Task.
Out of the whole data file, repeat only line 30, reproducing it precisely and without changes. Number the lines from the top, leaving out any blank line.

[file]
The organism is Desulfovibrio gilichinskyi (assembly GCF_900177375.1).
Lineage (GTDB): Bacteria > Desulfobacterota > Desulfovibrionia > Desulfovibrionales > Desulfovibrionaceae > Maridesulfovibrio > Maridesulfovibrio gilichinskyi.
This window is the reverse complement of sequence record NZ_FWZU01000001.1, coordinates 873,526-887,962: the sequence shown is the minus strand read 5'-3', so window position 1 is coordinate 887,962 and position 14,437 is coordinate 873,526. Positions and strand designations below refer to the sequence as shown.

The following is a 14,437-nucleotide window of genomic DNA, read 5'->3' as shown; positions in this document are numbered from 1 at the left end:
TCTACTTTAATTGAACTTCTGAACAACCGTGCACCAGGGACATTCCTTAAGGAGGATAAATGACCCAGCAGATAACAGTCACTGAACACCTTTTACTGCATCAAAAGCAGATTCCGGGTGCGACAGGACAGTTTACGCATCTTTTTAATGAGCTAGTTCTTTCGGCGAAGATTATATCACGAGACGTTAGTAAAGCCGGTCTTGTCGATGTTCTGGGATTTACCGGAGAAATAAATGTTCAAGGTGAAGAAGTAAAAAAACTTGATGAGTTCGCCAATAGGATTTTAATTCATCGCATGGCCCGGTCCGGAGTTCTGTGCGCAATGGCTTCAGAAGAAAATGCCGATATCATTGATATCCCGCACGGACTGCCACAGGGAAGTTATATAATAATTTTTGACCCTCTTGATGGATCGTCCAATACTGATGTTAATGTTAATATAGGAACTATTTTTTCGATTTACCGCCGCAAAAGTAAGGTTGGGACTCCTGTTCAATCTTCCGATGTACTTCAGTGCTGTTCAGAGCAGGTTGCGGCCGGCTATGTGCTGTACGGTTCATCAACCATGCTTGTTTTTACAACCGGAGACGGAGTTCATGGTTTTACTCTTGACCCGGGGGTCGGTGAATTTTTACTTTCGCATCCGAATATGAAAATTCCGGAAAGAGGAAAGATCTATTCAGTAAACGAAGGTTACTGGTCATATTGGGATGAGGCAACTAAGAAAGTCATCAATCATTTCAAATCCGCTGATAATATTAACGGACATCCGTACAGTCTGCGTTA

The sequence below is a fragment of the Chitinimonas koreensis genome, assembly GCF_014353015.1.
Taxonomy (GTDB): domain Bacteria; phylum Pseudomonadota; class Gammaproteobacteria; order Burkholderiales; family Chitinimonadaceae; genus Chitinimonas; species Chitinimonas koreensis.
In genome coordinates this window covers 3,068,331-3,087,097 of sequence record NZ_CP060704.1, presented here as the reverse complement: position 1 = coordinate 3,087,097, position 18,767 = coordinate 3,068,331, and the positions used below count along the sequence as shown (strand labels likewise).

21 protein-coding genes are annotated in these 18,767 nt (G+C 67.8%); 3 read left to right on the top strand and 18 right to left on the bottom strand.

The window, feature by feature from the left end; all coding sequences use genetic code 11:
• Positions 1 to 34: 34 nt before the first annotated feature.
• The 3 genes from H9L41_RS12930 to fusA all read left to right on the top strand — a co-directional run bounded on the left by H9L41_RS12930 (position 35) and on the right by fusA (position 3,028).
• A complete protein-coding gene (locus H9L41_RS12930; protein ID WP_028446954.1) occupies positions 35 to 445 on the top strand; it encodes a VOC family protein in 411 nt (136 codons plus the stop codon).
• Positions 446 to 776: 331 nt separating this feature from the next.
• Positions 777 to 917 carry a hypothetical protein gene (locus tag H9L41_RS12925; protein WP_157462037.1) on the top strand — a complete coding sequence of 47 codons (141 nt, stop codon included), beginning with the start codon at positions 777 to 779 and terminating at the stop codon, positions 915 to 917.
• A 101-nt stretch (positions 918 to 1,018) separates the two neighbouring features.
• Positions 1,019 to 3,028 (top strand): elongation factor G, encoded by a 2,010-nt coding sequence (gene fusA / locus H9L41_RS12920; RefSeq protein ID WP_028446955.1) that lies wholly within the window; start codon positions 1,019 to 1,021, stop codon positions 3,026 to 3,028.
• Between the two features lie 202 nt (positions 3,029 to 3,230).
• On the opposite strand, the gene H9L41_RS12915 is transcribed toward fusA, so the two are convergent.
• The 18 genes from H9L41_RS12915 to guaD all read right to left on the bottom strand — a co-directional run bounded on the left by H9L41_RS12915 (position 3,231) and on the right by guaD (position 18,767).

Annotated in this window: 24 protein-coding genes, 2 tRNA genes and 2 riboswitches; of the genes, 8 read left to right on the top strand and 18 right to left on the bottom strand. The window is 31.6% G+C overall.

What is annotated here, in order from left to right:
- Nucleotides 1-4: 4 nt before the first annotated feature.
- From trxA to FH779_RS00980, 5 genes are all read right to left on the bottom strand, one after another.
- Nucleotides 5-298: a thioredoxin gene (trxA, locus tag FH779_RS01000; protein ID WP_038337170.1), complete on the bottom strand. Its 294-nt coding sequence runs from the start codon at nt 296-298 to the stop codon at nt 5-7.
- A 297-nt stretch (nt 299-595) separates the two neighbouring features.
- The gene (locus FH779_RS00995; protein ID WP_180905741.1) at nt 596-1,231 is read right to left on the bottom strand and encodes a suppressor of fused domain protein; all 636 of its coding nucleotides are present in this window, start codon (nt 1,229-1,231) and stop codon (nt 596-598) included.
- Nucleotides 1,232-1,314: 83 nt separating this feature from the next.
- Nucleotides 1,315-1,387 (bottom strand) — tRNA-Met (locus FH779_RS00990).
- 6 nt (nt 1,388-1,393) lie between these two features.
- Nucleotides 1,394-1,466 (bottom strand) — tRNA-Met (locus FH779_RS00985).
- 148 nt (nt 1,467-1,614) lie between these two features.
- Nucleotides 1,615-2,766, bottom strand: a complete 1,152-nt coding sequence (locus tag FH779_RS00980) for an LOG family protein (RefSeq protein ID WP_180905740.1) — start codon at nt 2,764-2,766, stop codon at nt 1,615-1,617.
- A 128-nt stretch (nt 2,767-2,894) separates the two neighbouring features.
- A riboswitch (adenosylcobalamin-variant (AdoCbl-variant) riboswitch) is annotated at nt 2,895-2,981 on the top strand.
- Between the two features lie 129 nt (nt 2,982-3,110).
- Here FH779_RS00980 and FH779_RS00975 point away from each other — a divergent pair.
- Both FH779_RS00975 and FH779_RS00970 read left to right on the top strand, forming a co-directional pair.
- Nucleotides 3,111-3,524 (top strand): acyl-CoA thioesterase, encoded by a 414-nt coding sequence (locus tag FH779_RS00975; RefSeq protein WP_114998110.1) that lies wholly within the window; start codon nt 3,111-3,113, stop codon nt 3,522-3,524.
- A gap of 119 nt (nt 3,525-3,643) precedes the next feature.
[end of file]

- 6 nt (nt 1,388-1,393) lie between these two features.